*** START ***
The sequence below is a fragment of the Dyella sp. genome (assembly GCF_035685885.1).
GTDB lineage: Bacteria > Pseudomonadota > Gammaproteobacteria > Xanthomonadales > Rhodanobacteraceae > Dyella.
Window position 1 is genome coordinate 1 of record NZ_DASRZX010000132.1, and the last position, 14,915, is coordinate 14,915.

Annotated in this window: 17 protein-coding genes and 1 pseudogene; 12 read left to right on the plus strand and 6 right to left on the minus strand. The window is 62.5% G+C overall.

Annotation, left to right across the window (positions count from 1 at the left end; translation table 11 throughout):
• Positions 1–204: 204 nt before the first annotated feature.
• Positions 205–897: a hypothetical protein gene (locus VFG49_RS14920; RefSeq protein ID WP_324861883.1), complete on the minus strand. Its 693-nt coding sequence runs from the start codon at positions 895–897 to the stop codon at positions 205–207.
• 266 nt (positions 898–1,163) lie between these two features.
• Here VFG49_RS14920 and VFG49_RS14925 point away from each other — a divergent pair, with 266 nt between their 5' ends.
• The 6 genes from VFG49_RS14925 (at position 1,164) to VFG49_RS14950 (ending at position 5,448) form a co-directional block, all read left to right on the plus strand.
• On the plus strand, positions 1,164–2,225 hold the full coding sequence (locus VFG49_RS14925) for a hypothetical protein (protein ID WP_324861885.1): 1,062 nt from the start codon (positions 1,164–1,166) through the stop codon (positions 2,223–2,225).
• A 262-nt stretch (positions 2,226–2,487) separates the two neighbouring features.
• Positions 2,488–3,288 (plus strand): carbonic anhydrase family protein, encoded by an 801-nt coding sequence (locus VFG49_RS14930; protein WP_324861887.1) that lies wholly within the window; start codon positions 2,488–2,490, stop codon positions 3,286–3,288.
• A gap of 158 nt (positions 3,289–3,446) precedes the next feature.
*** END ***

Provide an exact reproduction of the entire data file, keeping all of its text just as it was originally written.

The sequence below is a fragment of the Dyella sp. genome (assembly GCF_035685885.1).
GTDB lineage: Bacteria > Pseudomonadota > Gammaproteobacteria > Xanthomonadales > Rhodanobacteraceae > Dyella.
Window position 1 is genome coordinate 1 of record NZ_DASRZX010000132.1, and the last position, 14,915, is coordinate 14,915.

Annotated in this window: 17 protein-coding genes and 1 pseudogene; 12 read left to right on the plus strand and 6 right to left on the minus strand. The window is 62.5% G+C overall.

Annotation, left to right across the window (positions count from 1 at the left end; translation table 11 throughout):
• Positions 1–204: 204 nt before the first annotated feature.
• Positions 205–897: a hypothetical protein gene (locus VFG49_RS14920; RefSeq protein ID WP_324861883.1), complete on the minus strand. Its 693-nt coding sequence runs from the start codon at positions 895–897 to the stop codon at positions 205–207.
• 266 nt (positions 898–1,163) lie between these two features.
• Here VFG49_RS14920 and VFG49_RS14925 point away from each other — a divergent pair, with 266 nt between their 5' ends.
• The 6 genes from VFG49_RS14925 (at position 1,164) to VFG49_RS14950 (ending at position 5,448) form a co-directional block, all read left to right on the plus strand.
• On the plus strand, positions 1,164–2,225 hold the full coding sequence (locus VFG49_RS14925) for a hypothetical protein (protein ID WP_324861885.1): 1,062 nt from the start codon (positions 1,164–1,166) through the stop codon (positions 2,223–2,225).
• A 262-nt stretch (positions 2,226–2,487) separates the two neighbouring features.
• Positions 2,488–3,288 (plus strand): carbonic anhydrase family protein, encoded by an 801-nt coding sequence (locus VFG49_RS14930; protein WP_324861887.1) that lies wholly within the window; start codon positions 2,488–2,490, stop codon positions 3,286–3,288.
• A gap of 158 nt (positions 3,289–3,446) precedes the next feature.